Motorcycle Road Trip Coming Up? Start Planning Now

Going on a motorcycle trip requires more extensive planning than a road trip by car. As a biker, you have a higher exposure to the elements and limited luggage capacity. You are also more susceptible to fatigue, body aches, and general discomfort. 

That said, taking the open road on your motorcycle can be an exciting and memorable experience, and going through the trouble of planning your road trip will be worth your while. Ideally, it would help if you started planning several months before your trip to have enough time to foresee and address potential issues. 

This article discusses the most critical steps you need to take when planning an unforgettable motorcycle road trip.

Prepare for All Types of Weather

Don’t expect weather conditions to remain consistent throughout your bike trip. While on the road, you might encounter heavy rain, high wind, and extreme heat or cold. Your clothing is your first line of protection against the sun’s UV rays and other elements, and you need to take the proper items with you on your trip. 

Layering your clothing will make it easier for you to maintain a comfortable body temperature as you can easily dress up or down on the road. Clothing to consider includes a heated riding suit and a cooling neck wrap. Stick to clothing that is abrasion-resistant or that has built-in armor. 

You also need to protect your belongings, including your motorcycle, against harsh weather. Use zip-top bags to keep your electronics and undergarments dry. A motorcycle cover will protect your bike during overnight stops.

Service Your Motorcycle

Servicing your motorcycle and doing a safety check before going on your trip will help keep you safe on the road and prevent a breakdown, stranding you in a remote location. You should only take a road trip on a motorcycle that receives a complete service every 600 miles. If your road trip pushes the motorcycle over this milestone, you need to service it beforehand. 

Complete service and safety check include a thorough inspection of the: 

●        Throttle and clutch

●        Drive chain and sprocket

●        Brake pads, calipers, or discs

●        Battery

●        Wheel and steering head bearings

●        Suspension

●        Exhaust 

You also need to check the coolant, brake, and clutch fluid and change the oil and filters. Your safety inspection should also include a tire and lights check. 

Many motorcycle riders are comfortable servicing their bikes themselves. However, if you don’t have experience changing spark plugs and filters, take your motorcycle to an accredited service center.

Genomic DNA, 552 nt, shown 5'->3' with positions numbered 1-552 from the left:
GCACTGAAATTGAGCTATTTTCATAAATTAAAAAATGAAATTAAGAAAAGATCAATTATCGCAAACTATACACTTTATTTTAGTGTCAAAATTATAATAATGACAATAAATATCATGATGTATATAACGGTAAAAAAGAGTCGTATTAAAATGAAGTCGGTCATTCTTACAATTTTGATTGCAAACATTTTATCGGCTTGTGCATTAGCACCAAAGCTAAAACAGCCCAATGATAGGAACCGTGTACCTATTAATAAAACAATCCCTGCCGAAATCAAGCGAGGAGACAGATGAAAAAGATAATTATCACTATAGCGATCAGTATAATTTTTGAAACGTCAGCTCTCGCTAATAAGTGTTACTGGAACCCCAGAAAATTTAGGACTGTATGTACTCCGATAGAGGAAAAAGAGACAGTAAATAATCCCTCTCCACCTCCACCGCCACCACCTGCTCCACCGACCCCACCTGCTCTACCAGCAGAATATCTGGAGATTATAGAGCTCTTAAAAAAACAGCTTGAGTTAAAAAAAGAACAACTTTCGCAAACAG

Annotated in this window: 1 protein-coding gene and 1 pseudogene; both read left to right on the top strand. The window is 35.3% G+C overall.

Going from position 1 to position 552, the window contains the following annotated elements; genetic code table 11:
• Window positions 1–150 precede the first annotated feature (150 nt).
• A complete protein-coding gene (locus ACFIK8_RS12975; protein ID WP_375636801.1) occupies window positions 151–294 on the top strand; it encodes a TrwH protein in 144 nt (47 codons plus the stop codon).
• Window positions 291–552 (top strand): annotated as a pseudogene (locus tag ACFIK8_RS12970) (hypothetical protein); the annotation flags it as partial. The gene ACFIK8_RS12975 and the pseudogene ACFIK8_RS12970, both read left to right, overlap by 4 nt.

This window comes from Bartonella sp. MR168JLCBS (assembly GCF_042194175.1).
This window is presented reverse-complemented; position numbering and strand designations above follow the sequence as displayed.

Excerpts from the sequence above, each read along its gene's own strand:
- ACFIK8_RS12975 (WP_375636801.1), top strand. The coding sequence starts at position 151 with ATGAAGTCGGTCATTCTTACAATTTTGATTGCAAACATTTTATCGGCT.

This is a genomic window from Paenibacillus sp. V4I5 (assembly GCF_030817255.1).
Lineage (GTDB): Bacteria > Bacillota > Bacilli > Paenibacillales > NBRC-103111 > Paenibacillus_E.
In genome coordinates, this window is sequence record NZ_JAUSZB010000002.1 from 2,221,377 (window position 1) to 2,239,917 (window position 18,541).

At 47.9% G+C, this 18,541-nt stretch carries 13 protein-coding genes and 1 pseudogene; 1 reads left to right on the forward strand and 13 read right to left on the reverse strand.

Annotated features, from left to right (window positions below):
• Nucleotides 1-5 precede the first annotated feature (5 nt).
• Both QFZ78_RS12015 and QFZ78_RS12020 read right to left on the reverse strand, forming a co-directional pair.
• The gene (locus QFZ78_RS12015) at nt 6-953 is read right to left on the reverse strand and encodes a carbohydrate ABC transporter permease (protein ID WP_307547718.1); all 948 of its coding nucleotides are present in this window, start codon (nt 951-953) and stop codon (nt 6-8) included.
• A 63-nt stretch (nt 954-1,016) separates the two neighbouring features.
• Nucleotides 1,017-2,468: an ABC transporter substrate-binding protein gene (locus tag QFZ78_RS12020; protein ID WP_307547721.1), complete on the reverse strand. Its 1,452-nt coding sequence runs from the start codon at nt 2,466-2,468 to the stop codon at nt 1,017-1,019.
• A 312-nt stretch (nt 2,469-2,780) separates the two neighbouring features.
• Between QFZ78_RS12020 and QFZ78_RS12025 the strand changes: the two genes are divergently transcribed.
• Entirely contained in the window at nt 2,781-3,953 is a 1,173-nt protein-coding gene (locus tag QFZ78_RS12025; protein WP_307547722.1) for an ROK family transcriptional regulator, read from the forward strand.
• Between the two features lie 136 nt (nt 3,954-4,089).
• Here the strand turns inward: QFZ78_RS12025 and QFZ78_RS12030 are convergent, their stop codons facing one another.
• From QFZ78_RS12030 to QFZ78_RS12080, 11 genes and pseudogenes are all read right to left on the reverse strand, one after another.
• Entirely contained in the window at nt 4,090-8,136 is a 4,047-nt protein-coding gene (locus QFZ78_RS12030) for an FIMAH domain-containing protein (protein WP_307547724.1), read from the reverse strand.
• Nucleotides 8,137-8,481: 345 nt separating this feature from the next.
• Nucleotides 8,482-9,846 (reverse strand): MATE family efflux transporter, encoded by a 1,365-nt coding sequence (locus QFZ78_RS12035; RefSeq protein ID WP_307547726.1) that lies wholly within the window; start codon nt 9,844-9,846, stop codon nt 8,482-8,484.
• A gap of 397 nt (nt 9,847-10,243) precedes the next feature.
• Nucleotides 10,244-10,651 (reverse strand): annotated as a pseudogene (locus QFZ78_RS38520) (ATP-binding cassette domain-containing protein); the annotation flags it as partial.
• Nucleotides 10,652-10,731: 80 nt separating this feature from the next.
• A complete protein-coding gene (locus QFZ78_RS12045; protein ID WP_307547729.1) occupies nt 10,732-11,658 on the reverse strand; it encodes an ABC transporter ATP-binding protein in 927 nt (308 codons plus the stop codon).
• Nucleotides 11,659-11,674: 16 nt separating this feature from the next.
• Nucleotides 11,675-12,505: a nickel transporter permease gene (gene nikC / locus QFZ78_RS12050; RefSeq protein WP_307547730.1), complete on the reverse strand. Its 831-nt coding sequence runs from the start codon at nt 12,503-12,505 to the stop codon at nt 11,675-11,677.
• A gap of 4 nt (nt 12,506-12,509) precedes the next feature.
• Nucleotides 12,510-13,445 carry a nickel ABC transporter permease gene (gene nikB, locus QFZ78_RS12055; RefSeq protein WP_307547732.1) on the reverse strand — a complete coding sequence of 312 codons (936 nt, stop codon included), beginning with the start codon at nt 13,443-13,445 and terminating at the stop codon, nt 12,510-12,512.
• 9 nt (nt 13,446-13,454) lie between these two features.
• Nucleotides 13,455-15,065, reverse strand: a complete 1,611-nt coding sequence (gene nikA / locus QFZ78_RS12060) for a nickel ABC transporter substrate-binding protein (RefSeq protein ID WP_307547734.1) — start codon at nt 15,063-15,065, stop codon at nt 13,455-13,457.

Assemble a Toolkit and First Aid Kit

While on the road, you might encounter medical or mechanical emergencies. Before leaving, ensure that you have all the tools to carry out roadside repairs. 

Your tools should be compatible with your bike in terms of imperial and metric measurements. Find out if your bike’s manufacturer has pre-assembled toolkits available. Other gear you might need includes a tire repair kit with pressure gauge, zip ties, and bungee cords. 

You also need to take a first aid kit to treat any minor injuries you or your co-riders might sustain. You can buy complete kits online, but ensure that they contain plasters, gauze dressings, safety pins, sterile gloves, and tweezers.

Get Protective Gear

While riding, you need sufficient protection for your eyes, ears, hands, and feet. Wearing sunglasses or eye goggles is an effective way to protect your eyes against airborne debris, especially if your helmet doesn’t cover your face. 

Carry eye drops with you to prevent eye irritation from dust. Buy motorcycle-specific hearing protectors to reduce wind noise and protect your ears. 

The hand and feet protection you need depends on the weather conditions you expect. Take an extra pair of waterproof gloves with you to keep your hands warm while riding in cold weather. 

Your riding boots should be comfortable and of decent quality. Rain gaiters or overboots will also protect your feet sufficiently.

Plan Your Motorcycle Route

Whether you’re riding the Blue Ridge Parkway, Beartooth Pass, or any other popular motorcycle route, make sure you know the region well. Using online interactive maps, such as Google Maps (or Gaia GPS for off-roading), is an effective way to learn all aspects of the route, including elevation changes, road conditions, and landmarks, such as a tunnel of trees or buildings. 

Plan the route you want to take in advance and learn it by heart, even if you have a GPS. Thorough route planning takes the stress out of your journey, and you won’t have to consult your navigation system at every turn-off. Knowing what lies ahead will also allow you to make good time or find alternative routes if you encounter road closures or road works. 

Do Thorough Baggage Planning

Most motorcycles have limited baggage space, so you need to do extensive planning to ensure that you can take everything you’ll need on your journey. Also, as your motorcycle rides through rough terrain, you don’t want bags and other items bouncing around. Nets and bungee cords are your best friends if you want to secure luggage to your bike.

After a motorcycle accident, you need to follow the proper steps to pursue compensation for damages that another road user’s negligence caused. At Law Tigers Motorcycle Lawyers, we can help you navigate the claims process and provide you with legal representation after a motorcycle accident. Call us today at 1-800-529-8443 to schedule a consultation with a motorcycle attorney near you, anywhere in the U.S.